As Joe mentioned, the maintenance is less frequent making them less of a pain in the long run, although when you actually do perform maintenance it can be complicated depending on your setup. Joe's setup is a little more complicated than mine. Where as his might take a few hours, I can perform maintenance on my entire loop in just under 1 hour. That's partly due to my configuration and partly due to a spacious case.

 
Starter kits are becoming more and more popular, from companies such as XSPC, Swiftech, EK, etc. While 5 years ago you had to spend ~$500 for even a decent kit, nowadays the cost is significantly less, typically in the $200 to $300 range depending on the brand. Best of all, you get all the parts you need in order to have a fully assembled liquid cooling kit.
 
I begin liquid cooling my system using a starter kit from XSPC. Slowly but surely, I have built on that kit and added more parts. So the great thing about these kits is although they may not come with all the quality parts you like, they are great platform for building things further. Should you decide to leave them as it is, you can do that too and they will perform just fine.
 
All liquid cooling systems have one main component prone to failure, and that is the pump. Depending on where the pump is located and how it's mounted replacement can be either very simple or very complicated requiring a lot of disassembly.  However all other components are bulletproof. As long as you have correct size fittings, tubing and clamps, you will experience no issues. All that these items require is once or twice a year maintenance to keep them running clean and free of bacteria, oxidation etc.


Edited by vikonic - 05 Jun 2012 at 12:58pm
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  Quote crypt Quote  Post ReplyReply Direct Link To This Post Posted: 04 Jun 2012 at 12:50pm
CASE: HAF X Blue Edition
PSU: Corsair 1200 ax
MOTHERBOARD: ASUS SABERTOOTH X79
MEMORY: Geil {RipjawsZ} F3-12800CL10Q2-64GBBZL (8Gx8)
HSF: Corsair H80 Hydro CPU Liquid Cooling System
CPU: 2011 I7 3930k or 3960k
Videocard: EVGA GTX 690
STORAGE: (3) (All in friont bays)
Vantec sata Hotswap 4 401ST  (Boot Drive)
Vantec sata Hotswap 4 401ST  (Storage for down the road)
Vantec sata Hotswap 4 401ST  (Storage for down the road)
WD SATA III HD: Crucial 256gb M4 SSD
Soundcard: HT Omega eClaro pci-e x1
DVD Burner Plextor brand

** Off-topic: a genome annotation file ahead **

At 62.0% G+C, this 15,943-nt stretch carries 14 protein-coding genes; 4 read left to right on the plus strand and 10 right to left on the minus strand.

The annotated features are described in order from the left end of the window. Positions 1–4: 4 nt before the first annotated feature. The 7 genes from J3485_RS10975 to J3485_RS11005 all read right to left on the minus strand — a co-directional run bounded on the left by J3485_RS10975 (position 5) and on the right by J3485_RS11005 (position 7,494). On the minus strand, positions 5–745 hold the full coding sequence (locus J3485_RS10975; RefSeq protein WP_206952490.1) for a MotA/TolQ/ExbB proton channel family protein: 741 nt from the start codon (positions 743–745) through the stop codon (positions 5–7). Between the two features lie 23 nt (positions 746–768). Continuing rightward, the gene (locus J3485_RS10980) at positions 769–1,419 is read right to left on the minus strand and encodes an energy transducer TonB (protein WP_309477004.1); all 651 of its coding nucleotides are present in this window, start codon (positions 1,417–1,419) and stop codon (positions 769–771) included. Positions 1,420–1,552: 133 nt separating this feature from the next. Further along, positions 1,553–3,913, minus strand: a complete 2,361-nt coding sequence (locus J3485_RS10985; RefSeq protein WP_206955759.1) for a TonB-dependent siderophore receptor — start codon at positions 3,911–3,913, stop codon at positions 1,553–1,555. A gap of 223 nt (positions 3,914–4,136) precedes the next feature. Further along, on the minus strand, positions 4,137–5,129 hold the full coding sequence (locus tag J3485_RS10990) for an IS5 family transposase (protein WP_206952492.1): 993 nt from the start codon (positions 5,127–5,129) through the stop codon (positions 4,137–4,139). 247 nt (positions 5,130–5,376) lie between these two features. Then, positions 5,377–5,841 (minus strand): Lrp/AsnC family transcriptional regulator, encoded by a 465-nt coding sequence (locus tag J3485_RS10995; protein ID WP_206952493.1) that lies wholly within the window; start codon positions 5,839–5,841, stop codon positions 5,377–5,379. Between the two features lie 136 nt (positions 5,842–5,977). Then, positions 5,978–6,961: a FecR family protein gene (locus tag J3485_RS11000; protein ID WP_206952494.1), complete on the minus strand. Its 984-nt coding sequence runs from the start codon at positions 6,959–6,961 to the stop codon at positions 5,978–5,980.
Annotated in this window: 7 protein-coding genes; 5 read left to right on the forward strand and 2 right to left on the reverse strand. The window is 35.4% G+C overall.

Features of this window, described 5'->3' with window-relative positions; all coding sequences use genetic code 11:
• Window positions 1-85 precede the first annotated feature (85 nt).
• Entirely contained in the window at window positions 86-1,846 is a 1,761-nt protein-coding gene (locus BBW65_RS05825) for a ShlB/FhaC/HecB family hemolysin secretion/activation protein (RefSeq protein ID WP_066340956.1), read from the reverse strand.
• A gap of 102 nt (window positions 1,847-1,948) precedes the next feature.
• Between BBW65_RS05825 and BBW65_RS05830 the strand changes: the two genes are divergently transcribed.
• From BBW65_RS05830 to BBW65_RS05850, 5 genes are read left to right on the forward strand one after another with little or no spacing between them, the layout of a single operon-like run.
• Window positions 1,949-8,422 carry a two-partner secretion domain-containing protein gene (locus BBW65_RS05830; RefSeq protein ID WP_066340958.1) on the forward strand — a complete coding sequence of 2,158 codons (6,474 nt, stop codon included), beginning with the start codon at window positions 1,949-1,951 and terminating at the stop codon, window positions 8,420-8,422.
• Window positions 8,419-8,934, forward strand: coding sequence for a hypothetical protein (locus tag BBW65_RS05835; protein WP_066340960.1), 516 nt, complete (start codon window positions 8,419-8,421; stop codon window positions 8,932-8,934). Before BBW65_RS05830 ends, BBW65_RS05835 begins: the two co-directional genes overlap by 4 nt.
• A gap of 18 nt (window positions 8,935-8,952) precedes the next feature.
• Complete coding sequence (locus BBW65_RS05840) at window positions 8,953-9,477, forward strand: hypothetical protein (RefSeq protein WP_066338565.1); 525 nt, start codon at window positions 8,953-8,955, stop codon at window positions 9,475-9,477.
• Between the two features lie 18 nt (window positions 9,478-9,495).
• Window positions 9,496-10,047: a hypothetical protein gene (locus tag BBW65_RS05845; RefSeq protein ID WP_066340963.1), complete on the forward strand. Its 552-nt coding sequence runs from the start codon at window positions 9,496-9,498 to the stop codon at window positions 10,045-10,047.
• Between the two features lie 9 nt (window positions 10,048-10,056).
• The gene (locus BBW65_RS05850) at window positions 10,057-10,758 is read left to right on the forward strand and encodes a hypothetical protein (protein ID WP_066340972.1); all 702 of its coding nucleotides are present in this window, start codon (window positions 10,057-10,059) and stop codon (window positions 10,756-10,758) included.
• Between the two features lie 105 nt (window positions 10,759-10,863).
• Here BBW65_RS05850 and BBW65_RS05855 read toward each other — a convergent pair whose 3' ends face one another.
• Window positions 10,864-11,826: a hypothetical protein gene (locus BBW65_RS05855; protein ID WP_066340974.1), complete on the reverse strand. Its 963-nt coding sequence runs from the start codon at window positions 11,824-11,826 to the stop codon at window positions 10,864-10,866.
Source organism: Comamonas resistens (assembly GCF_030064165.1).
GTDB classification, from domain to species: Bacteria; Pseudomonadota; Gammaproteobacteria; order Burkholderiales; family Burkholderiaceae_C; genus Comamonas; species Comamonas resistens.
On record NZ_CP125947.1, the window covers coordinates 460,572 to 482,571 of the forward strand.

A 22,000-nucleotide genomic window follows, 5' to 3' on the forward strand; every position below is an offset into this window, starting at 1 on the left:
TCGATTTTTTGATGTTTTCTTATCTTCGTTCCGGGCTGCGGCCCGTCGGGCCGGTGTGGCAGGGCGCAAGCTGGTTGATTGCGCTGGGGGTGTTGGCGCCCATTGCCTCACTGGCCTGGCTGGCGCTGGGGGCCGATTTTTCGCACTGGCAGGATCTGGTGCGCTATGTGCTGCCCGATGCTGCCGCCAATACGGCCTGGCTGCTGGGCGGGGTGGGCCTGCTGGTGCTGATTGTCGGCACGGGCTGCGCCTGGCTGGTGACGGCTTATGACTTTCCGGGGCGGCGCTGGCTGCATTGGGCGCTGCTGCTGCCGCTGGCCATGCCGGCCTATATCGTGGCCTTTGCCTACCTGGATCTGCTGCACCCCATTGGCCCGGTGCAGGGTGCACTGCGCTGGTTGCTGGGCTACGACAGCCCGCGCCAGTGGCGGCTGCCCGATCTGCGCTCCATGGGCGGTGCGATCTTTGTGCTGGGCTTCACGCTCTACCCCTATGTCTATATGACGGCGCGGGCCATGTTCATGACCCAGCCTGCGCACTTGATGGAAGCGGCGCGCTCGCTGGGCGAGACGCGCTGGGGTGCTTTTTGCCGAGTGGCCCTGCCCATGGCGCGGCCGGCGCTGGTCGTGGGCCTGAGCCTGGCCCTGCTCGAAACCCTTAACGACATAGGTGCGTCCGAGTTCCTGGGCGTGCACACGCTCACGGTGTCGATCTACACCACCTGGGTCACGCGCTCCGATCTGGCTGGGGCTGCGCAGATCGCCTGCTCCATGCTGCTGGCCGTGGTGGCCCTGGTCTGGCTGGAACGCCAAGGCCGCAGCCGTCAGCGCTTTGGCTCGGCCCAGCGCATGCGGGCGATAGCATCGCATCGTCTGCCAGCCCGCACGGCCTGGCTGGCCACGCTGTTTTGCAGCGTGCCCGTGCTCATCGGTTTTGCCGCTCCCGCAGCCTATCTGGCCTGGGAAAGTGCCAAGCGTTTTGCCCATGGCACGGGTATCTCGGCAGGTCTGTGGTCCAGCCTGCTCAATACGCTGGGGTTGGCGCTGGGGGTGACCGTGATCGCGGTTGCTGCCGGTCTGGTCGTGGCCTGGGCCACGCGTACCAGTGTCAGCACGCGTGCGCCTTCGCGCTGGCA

DVD Blu Ray Burner Plextor Brand
CARD READER: AFT  57U
OS: Win 7 Ultimate 64 bit
 
 
How does this look for a build? Sorry no water cooling. I will use the H80 HSF
 
I even caved and went M4 SSD because of Joe.
 
This is really an upgrade of my present rig using alot of my own parts because they work so well :). I also wanted the option of hotswapping my drives at anytime. The AVA builders might freak but, it will be different then anything they have done so far :).
 


Edited by crypt - 07 Jun 2012 at 4:13pm
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  Quote vikonic Quote  Post ReplyReply Direct Link To This Post Posted: 05 Jun 2012 at 11:35am
crypt,
 
I don't see the CPU listed in your last build list.... Have you decided which one you're going with? Considering you're going to be putting the GTX 580 in there, make sure that you go with an i7 processor, preferably one of the top tier ones. GTX 580 is a very powerful card and you don't want it to be held back by a CPU at any point.
 
I also noticed you listed the H80 but you said only air cooled for you? I'm a bit confused? H80 is a good cooler though, push-pull fan configuration works well, even better with some upgraded fans.
 
Corsair 1200W may be a bit too much, but at least it gives you a lot of expandability room should you at any point decide to increase the number of GTX 580 cards in your system.
 
Wise choice of going the M4 route, I'm sure you will be pleased.
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  Quote crypt Quote  Post ReplyReply Direct Link To This Post Posted: 05 Jun 2012 at 12:03pm
CASE: HAF X Blue Edition
PSU: Corsair 1200 ax
MOTHERBOARD: ASUS SABERTOOTH X79
MEMORY: Geil {RipjawsZ} F3-12800CL10Q2-64GBBZL (8Gx8)
HSF: Corsair H80 Hydro CPU Liquid Cooling System
CPU: 2011 I7 3930k or 3960k
Videocard: EVGA GTX 690
STORAGE: (3) (All in friont bays)
Vantec sata Hotswap 4 401ST  (Boot Drive)
Vantec sata Hotswap 4 401ST  (Storage for down the road)
Vantec sata Hotswap 4 401ST  (Storage for down the road)
WD SATA III HD: Crucial 256gb M4 SSD
Soundcard: HT Omega eClaro pci-e x1
DVD Burner Plextor brand
DVD Blu Ray Burner Plextor Brand
CARD READER: AFT  57U
OS: Win 7 Ultimate 64 bit
 
 
I fixed my post and I will be using the H80 HSF because you don't have to do anything with it as far as maintaining :)
 
 
Vikonic-  Do you like motherboard choice I made?
 


Edited by crypt - 07 Jun 2012 at 4:08pm
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  Quote vikonic Quote  Post ReplyReply Direct Link To This Post Posted: 06 Jun 2012 at 5:16pm
crypt,
 
That's a great motherboard choice. I've mentioned this before in another topic but the Sabertooth series have always been very good looking motherboards on top of being feature-rich. Color scheme may be difficult to get used to at first, and sometimes it can even be hard to find matching components, but the series have been around for a long time. It is a very stable board, great for overclocking and has plenty of potential for future upgrades.